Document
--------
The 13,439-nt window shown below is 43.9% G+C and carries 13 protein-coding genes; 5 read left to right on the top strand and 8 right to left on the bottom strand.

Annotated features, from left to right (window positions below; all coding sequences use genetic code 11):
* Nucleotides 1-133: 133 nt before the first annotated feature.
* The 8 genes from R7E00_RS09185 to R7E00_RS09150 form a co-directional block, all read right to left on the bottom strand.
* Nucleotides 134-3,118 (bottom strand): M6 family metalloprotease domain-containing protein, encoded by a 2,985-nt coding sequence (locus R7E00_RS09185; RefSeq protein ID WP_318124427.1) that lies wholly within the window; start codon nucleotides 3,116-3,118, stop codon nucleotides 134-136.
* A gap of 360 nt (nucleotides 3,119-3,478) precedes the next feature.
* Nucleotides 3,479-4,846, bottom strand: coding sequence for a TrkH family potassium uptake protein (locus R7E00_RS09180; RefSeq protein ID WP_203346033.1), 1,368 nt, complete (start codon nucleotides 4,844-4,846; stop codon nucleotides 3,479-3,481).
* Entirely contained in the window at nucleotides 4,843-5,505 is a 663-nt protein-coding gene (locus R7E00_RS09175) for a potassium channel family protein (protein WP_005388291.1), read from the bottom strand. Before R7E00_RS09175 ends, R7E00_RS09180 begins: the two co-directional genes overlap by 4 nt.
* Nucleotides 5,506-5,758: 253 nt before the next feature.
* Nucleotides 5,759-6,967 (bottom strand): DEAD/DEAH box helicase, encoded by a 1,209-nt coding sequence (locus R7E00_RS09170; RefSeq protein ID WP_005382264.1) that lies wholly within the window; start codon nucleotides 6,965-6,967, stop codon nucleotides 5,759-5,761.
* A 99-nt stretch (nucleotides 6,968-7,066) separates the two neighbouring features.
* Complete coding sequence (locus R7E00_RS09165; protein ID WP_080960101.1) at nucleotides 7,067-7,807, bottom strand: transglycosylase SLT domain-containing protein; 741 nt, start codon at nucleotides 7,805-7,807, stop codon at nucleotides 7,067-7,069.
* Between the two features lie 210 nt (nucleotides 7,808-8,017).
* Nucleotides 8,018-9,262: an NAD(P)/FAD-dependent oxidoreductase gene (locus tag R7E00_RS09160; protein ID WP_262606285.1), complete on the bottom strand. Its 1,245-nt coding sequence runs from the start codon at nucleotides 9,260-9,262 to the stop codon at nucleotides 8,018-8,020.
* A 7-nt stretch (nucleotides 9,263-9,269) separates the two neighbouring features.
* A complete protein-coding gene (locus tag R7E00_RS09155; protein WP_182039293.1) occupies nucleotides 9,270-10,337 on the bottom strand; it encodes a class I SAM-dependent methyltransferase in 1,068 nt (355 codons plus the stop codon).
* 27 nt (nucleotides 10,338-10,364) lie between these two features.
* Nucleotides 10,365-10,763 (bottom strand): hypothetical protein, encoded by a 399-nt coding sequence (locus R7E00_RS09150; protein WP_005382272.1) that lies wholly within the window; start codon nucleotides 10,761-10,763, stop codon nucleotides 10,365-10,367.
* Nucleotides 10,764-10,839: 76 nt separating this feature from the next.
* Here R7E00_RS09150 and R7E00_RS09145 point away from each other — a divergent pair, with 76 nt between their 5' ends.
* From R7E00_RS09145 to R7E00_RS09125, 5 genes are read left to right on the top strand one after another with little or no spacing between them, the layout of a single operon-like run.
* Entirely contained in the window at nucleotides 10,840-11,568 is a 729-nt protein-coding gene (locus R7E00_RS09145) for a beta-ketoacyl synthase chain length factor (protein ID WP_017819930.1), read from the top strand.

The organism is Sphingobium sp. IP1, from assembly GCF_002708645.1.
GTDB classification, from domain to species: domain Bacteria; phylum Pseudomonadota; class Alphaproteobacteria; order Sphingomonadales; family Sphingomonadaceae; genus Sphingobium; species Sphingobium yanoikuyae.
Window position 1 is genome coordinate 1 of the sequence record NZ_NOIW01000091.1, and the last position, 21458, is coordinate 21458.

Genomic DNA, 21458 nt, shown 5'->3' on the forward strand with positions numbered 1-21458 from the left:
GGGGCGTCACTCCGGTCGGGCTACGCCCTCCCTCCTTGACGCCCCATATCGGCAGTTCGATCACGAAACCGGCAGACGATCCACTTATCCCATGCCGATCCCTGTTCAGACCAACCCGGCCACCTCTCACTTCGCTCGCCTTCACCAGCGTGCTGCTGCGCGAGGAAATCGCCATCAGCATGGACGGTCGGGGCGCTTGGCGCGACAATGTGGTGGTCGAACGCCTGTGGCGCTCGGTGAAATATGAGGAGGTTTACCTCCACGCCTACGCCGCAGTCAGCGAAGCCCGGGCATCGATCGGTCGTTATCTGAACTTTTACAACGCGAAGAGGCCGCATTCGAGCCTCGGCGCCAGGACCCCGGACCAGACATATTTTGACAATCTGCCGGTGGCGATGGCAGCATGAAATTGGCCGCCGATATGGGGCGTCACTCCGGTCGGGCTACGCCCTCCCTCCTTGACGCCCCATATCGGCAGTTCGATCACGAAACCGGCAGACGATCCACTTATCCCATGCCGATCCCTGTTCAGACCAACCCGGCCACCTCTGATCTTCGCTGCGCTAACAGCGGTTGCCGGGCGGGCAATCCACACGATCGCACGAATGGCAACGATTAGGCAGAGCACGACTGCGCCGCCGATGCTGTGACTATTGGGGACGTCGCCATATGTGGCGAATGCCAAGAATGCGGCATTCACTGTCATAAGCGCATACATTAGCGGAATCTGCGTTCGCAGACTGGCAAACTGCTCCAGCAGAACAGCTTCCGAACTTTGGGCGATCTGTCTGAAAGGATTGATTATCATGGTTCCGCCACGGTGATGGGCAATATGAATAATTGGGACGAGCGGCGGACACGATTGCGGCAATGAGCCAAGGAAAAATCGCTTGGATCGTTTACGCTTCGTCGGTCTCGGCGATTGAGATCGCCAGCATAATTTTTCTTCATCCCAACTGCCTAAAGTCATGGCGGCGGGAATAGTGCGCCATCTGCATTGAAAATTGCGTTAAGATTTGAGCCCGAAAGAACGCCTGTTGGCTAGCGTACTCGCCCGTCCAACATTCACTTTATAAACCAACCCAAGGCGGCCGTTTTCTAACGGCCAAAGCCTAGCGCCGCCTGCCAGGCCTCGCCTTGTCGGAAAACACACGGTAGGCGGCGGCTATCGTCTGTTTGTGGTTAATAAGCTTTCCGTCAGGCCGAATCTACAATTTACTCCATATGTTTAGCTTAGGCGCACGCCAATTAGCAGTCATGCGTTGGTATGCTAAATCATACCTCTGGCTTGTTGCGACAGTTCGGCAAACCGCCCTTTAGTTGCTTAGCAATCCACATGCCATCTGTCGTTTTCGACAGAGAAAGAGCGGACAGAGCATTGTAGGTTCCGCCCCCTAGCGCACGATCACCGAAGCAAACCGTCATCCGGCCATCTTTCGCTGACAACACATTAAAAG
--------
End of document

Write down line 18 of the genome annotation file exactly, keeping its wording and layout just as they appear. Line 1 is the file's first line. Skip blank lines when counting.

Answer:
* Nucleotides 10,365-10,763 (bottom strand): hypothetical protein, encoded by a 399-nt coding sequence (locus R7E00_RS09150; protein WP_005382272.1) that lies wholly within the window; start codon nucleotides 10,761-10,763, stop codon nucleotides 10,365-10,367.